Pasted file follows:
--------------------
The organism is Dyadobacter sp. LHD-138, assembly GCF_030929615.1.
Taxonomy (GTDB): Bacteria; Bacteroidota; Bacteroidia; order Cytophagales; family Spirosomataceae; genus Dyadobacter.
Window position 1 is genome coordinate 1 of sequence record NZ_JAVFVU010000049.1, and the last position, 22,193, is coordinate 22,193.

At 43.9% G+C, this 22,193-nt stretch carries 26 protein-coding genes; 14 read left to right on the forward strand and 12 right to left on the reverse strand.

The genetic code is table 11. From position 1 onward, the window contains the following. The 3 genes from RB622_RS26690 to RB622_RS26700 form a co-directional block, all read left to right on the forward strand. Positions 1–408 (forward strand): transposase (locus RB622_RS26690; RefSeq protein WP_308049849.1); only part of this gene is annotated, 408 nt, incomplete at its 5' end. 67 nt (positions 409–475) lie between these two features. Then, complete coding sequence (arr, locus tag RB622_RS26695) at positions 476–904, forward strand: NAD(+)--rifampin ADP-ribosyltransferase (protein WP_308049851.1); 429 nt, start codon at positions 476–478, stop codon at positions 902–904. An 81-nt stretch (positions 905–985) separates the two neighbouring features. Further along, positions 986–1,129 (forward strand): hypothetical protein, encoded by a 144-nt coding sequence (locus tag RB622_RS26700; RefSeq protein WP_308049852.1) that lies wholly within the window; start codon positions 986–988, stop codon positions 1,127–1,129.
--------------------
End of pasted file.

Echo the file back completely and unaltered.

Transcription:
The organism is Dyadobacter sp. LHD-138, assembly GCF_030929615.1.
Taxonomy (GTDB): Bacteria; Bacteroidota; Bacteroidia; order Cytophagales; family Spirosomataceae; genus Dyadobacter.
Window position 1 is genome coordinate 1 of sequence record NZ_JAVFVU010000049.1, and the last position, 22,193, is coordinate 22,193.

At 43.9% G+C, this 22,193-nt stretch carries 26 protein-coding genes; 14 read left to right on the forward strand and 12 right to left on the reverse strand.

The genetic code is table 11. From position 1 onward, the window contains the following. The 3 genes from RB622_RS26690 to RB622_RS26700 form a co-directional block, all read left to right on the forward strand. Positions 1–408 (forward strand): transposase (locus RB622_RS26690; RefSeq protein WP_308049849.1); only part of this gene is annotated, 408 nt, incomplete at its 5' end. 67 nt (positions 409–475) lie between these two features. Then, complete coding sequence (arr, locus tag RB622_RS26695) at positions 476–904, forward strand: NAD(+)--rifampin ADP-ribosyltransferase (protein WP_308049851.1); 429 nt, start codon at positions 476–478, stop codon at positions 902–904. An 81-nt stretch (positions 905–985) separates the two neighbouring features. Further along, positions 986–1,129 (forward strand): hypothetical protein, encoded by a 144-nt coding sequence (locus tag RB622_RS26700; RefSeq protein WP_308049852.1) that lies wholly within the window; start codon positions 986–988, stop codon positions 1,127–1,129.